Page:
Reunifications between the child and his family are formed with greater care so that the child’s important family bonds are rekindled and preserved during and beyond the rehabilitation and reintegration process.

    The rescued boys receive their first orientation at Kwetu Home of Peace.

    KHP has had tremendous success in reducing the number of children living on Nairobi’s streets. Every year, more than 100 boys are rescued from the streets. Our comprehensive approach, that also integrates acute and primary measures and targets not just the secluded street child but the entire family, has conclusively demonstrated to be a cost-effective, sustainable, and very successful model in reuniting children with their families and communities and enabling them to succeed in mainstream schools, outperforming their peers.

    The official reception of the rescued boys at Kwetu Home of Peace included a Meet, Greet, Welcome, and Prayer session. The procedure entails the boys surrendering all of their belongings brought from the streets and renouncing their street existence, followed by a commitment to a new life at Kwetu Home of Peace.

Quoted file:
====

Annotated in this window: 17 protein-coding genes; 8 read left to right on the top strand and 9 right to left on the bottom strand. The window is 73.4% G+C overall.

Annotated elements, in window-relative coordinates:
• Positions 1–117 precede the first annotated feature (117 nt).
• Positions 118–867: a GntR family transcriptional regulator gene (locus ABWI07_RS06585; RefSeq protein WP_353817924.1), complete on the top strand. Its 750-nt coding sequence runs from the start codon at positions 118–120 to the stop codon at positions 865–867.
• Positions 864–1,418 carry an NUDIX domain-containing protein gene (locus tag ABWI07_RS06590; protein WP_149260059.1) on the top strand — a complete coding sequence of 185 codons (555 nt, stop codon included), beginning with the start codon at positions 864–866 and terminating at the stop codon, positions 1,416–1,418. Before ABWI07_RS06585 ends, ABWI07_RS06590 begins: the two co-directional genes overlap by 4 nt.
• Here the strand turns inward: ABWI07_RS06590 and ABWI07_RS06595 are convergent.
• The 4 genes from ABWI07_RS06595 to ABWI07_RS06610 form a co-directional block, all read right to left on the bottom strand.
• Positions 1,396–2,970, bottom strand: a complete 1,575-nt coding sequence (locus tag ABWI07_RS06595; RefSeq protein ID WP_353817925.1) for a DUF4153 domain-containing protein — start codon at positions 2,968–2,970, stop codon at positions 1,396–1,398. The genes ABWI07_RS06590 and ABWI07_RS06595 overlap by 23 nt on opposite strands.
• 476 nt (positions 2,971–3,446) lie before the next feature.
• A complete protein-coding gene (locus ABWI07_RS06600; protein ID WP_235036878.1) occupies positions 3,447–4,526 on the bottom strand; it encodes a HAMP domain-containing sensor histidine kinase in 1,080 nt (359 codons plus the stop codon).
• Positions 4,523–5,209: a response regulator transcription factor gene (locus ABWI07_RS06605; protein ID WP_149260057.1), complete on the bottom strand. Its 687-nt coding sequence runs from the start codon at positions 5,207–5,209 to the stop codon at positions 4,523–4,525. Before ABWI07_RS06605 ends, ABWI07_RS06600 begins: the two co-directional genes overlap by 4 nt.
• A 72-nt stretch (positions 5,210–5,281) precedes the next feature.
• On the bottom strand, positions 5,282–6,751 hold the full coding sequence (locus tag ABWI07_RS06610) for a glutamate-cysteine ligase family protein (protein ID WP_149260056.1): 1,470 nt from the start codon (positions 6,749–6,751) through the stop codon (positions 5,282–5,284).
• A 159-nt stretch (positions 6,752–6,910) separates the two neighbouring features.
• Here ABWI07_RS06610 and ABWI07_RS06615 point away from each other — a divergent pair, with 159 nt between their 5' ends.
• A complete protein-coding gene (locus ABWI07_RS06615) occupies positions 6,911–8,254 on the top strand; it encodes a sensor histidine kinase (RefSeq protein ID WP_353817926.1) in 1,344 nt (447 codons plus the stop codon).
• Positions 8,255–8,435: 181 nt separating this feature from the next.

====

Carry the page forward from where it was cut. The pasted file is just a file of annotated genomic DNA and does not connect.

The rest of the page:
Many thanks to Street Families Rehabilitation Trust Fund and all our partners for making our work possible by providing timely assistance to KHP’s rescue, rehabilitation, and reintegration programs.

    We envisage a society in which all children have equal access to and achieve equal opportunities. Your collaboration and donations go a great way in delivering hope and changing the lives of millions of Kenyan children. Be a hero. Make a difference today.

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    20 Homeless Children Rescued From Nairobi Streets

    NAIROBI, March 2, 2021 – 20 Street children have been rescued and will undergo rehabilitation at Kwetu Home of Peace.

    Rescued boys pose for a photo shortly after arriving at Kwetu Home of Peace.